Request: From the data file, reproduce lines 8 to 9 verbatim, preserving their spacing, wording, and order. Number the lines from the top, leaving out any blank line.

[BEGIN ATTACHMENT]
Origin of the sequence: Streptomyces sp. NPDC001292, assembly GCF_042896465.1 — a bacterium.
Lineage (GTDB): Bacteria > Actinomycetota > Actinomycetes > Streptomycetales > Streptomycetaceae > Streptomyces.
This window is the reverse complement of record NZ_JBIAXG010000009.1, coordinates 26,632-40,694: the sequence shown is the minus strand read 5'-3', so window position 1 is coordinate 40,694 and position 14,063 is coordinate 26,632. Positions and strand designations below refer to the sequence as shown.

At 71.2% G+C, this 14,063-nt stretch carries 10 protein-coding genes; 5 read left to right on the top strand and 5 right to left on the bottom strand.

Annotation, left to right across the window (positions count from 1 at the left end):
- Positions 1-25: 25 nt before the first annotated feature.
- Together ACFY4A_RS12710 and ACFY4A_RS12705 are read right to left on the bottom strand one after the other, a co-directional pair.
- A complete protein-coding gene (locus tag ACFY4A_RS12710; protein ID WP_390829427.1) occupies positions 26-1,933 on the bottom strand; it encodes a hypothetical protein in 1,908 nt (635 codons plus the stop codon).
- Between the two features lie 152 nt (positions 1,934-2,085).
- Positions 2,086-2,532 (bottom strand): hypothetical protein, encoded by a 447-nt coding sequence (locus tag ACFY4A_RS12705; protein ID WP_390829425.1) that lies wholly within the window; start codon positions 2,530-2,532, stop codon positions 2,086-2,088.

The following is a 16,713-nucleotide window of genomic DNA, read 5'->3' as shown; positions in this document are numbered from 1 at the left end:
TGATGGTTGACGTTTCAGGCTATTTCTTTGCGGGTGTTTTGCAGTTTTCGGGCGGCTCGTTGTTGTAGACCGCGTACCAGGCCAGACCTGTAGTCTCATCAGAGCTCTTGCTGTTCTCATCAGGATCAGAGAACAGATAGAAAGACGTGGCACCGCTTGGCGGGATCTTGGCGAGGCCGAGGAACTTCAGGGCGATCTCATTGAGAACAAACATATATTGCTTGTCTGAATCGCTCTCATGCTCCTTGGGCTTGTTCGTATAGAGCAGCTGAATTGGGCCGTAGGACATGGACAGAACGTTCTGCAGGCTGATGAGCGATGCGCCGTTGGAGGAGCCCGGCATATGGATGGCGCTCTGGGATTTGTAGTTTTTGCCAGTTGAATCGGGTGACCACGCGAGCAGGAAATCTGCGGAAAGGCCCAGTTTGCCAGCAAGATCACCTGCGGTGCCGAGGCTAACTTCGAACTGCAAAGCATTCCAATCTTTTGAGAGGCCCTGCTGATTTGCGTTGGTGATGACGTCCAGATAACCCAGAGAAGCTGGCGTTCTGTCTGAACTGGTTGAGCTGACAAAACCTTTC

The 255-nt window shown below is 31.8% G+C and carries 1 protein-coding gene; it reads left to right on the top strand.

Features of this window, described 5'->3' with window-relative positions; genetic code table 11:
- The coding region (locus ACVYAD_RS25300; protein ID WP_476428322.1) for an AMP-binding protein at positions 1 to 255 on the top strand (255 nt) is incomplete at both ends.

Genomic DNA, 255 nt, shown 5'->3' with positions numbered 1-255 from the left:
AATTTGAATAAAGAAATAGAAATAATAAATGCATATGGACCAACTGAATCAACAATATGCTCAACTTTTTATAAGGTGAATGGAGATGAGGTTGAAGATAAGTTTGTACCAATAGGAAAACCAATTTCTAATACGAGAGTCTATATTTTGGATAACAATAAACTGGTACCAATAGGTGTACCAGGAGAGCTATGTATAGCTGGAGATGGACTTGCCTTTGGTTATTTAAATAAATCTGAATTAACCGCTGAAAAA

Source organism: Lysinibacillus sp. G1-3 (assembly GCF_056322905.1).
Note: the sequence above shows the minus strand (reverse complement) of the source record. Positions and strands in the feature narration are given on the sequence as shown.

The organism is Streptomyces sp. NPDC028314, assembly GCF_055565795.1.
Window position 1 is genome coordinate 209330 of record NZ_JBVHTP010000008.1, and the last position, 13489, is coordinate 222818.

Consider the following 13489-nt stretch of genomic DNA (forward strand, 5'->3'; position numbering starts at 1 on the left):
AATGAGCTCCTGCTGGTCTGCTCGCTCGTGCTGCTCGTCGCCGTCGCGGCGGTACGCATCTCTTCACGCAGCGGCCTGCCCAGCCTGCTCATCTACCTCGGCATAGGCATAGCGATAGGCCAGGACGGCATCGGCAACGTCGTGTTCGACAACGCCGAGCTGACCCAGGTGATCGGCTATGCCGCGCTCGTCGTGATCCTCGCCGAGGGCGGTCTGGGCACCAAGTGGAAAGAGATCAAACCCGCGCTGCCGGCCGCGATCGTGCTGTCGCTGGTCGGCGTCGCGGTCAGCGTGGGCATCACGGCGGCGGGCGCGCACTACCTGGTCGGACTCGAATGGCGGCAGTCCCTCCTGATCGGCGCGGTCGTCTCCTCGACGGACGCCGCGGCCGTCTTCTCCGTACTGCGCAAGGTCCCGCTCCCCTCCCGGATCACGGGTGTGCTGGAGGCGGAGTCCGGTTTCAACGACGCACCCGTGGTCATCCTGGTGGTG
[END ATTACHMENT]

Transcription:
- A complete protein-coding gene (locus tag ACFY4A_RS12710; protein ID WP_390829427.1) occupies positions 26-1,933 on the bottom strand; it encodes a hypothetical protein in 1,908 nt (635 codons plus the stop codon).
- Between the two features lie 152 nt (positions 1,934-2,085).